C. Inquire into major deficiencies in performance, through the chief executive officer.

D. Identify barriers to company progress and sense the winds of change in the business world that might affect the nature and opportunities of the business. Propose changes of company direction.

VII. Employee Relations

A. Approve all pension and retirement plans and other employee benefits.

B. Ensure, through continuing review, that all employees of the corporation act in accordance with established ethical and professional standards.

C. Approve all actions and relations with political and other outside groups, where time and effort on part of officers is required.

VIII. Government and the Public

A. Accept responsibility for establishing specific corporate policies governing compliance with government rules and regulations in the use of corporate funds for nonbusiness purposes.

B. Require of management the establishment of codes of proper conduct in carrying out the purpose of the business. This may be expressed in positive terms or negative restraint terms.

C. Establish within the audit committee responsibilities the charge that compliance with all such codes and policies are audited for full compliance.

D. While ever mindful of their basic responsibilities as trustees for the shareholders, the board of directors recognizes that this responsibility can best be served by being sensitive to the impact of their policies and decisions on the public at large, as well as on the employees, vendors and customers.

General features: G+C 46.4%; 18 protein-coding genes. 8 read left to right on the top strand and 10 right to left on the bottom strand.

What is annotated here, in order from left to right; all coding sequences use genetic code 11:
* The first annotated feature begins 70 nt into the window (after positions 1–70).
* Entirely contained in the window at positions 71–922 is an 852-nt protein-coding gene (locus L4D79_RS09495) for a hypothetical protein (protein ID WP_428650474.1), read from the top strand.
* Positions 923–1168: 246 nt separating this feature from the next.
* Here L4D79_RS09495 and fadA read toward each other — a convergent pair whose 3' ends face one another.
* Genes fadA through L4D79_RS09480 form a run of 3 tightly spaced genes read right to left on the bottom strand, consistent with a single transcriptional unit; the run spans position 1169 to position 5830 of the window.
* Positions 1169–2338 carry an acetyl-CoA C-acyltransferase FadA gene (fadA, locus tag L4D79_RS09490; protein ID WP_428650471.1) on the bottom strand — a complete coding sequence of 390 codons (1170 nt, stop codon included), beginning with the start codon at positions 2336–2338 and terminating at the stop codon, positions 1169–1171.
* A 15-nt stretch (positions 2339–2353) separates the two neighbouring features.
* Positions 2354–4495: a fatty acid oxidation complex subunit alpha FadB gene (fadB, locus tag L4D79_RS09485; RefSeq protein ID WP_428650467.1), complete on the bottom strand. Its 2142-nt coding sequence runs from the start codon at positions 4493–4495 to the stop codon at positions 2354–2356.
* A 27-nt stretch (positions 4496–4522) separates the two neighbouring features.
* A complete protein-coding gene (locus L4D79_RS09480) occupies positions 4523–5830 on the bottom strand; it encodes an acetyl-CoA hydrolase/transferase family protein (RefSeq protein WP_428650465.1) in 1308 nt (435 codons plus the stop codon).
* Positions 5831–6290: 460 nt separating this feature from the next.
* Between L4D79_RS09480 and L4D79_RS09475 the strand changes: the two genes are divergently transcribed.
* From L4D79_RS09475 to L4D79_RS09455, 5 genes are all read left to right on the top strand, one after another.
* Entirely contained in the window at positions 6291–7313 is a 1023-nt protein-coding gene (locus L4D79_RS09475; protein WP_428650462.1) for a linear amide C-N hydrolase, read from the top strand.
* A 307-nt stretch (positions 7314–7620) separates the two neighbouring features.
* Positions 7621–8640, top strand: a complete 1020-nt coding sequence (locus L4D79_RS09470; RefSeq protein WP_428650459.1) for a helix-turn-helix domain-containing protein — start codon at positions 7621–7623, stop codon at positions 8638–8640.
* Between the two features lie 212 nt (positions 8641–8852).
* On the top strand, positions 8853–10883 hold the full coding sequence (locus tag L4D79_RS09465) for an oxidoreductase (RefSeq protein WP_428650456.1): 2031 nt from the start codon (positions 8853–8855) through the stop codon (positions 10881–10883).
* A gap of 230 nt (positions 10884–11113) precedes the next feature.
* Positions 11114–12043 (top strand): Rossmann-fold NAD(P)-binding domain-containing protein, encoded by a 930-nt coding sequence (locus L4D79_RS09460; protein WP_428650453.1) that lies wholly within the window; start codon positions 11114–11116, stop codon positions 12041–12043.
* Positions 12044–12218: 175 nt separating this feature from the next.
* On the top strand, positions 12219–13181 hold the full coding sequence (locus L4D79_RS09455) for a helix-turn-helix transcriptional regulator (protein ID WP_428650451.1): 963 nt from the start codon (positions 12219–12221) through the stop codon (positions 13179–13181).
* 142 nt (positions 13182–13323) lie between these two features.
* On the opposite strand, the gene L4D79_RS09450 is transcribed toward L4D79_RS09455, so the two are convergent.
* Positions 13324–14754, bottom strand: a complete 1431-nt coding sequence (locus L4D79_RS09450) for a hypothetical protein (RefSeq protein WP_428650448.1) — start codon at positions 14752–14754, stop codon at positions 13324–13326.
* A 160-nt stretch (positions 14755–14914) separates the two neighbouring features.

IX. Working Relationships

A. The board members represent the shareholders and are individually, and collectively, responsible to them for the sound and proper performance of their duties.

B. The board directors serve as counselors to the chief executive officer and, at his request, to other members of the general management of the company, and offer constructive advice and counsel and promote actions that are in the best interests of the corporation.

C. Directors should be on the lookout for new business, generally, and assist in specific company contacts when requested to do so.

Source: J. Keith Louden, The Corporate Director Inc.

J. Keith Louden is President of The Corporate Director Inc., a management education and board counseling and recruitment firm. He began his business career in the 1930s, served during the decade of the 1960s as President and then Chairman of the American Management Association's Presidents Association, and over the years has served on 30 boards of public and private companies, often being the first outside director named to the board. He has written several books on management and governance.
COPYRIGHT 1993 Directors and Boards
No portion of this article can be reproduced without the express written permission from the copyright holder.
Copyright 1993 Gale, Cengage Learning. All rights reserved.

Article Details
Printer friendly Cite/link Email Feedback
Title Annotation:board of directors
Author:Louden, J. Keith
Publication:Directors & Boards
Date:Mar 22, 1993
Previous Article:A director's performance appraisal.
Next Article:The lead director.

Related Articles
The job description.
Key elected positions.
Preparing your new directors.
How to evaluate the CEO.
Women directors: a CEO priority.
Roles and responsibilities.
The power and the process.
Board Manual Basics.
Board Manual Basics.
Inside the Boardroom.

Terms of use | Copyright © 2016 Farlex, Inc. | Feedback | For webmasters